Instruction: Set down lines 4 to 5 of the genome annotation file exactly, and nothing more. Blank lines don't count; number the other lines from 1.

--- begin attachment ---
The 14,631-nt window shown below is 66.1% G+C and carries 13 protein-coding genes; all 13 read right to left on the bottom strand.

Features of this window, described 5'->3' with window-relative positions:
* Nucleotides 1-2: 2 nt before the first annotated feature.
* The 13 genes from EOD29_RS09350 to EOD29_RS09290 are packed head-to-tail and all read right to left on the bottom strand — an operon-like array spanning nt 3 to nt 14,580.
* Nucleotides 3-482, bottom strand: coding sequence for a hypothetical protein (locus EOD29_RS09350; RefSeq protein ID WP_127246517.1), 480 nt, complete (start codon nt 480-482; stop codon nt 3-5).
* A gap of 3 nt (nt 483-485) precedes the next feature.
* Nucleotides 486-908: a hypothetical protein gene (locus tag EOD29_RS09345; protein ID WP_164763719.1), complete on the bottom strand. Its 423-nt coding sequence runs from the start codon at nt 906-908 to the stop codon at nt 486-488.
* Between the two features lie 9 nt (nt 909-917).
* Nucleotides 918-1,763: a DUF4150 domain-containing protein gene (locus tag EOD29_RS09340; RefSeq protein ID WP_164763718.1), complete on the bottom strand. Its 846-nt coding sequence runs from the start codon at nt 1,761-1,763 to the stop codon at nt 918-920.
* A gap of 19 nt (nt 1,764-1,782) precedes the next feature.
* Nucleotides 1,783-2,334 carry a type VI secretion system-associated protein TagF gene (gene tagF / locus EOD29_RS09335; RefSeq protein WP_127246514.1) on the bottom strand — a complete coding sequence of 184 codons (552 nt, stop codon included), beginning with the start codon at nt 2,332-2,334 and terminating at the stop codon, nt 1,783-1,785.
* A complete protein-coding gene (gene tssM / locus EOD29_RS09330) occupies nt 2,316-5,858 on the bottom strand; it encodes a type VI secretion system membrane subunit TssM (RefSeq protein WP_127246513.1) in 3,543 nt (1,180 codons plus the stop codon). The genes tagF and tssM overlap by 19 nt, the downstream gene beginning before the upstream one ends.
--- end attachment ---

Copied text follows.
* The 13 genes from EOD29_RS09350 to EOD29_RS09290 are packed head-to-tail and all read right to left on the bottom strand — an operon-like array spanning nt 3 to nt 14,580.
* Nucleotides 3-482, bottom strand: coding sequence for a hypothetical protein (locus EOD29_RS09350; RefSeq protein ID WP_127246517.1), 480 nt, complete (start codon nt 480-482; stop codon nt 3-5).